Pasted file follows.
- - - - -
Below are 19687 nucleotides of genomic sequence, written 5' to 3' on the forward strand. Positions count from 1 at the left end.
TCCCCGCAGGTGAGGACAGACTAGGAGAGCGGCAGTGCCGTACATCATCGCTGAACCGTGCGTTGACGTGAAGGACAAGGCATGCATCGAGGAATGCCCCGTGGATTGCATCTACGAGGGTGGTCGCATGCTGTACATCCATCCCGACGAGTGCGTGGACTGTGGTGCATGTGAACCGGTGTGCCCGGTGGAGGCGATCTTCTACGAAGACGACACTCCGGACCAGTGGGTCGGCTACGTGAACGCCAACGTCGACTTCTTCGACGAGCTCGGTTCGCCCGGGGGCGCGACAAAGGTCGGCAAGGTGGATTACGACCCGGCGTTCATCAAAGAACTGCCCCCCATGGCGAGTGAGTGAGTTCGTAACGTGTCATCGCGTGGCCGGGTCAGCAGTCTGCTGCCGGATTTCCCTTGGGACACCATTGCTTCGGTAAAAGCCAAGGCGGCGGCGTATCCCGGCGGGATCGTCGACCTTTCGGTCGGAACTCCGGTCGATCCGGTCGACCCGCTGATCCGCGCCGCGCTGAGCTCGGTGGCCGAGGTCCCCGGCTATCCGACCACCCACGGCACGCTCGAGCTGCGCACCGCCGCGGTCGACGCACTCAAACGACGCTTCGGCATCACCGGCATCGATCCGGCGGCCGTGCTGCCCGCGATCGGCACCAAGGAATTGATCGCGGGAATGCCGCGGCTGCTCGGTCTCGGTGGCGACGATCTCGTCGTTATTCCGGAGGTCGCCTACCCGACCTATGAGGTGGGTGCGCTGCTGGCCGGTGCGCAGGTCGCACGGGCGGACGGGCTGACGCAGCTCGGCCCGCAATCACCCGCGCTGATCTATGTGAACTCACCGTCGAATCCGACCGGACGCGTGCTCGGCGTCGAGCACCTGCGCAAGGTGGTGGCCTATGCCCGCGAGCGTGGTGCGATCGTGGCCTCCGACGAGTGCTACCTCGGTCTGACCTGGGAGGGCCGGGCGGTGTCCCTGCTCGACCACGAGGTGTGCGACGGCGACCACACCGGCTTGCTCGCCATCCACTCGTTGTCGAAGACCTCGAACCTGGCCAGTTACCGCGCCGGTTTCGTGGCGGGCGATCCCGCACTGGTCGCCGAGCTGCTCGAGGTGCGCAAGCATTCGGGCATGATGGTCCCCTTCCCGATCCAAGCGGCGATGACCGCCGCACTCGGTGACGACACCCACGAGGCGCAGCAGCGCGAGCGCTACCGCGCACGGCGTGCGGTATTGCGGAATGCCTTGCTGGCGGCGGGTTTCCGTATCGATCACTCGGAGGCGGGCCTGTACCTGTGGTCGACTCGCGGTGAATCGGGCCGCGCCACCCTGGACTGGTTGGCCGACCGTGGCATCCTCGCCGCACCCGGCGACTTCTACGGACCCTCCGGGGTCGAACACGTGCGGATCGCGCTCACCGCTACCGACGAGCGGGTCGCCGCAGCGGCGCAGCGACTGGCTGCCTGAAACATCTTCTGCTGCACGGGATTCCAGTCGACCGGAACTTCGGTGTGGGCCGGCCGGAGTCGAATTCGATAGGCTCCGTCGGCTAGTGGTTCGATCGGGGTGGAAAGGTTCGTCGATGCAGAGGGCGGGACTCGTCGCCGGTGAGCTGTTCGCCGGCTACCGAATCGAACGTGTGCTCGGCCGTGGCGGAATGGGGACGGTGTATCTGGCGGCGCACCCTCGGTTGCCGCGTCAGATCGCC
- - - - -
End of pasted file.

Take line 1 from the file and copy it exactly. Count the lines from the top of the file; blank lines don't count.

Below are 19687 nucleotides of genomic sequence, written 5' to 3' on the forward strand. Positions count from 1 at the left end.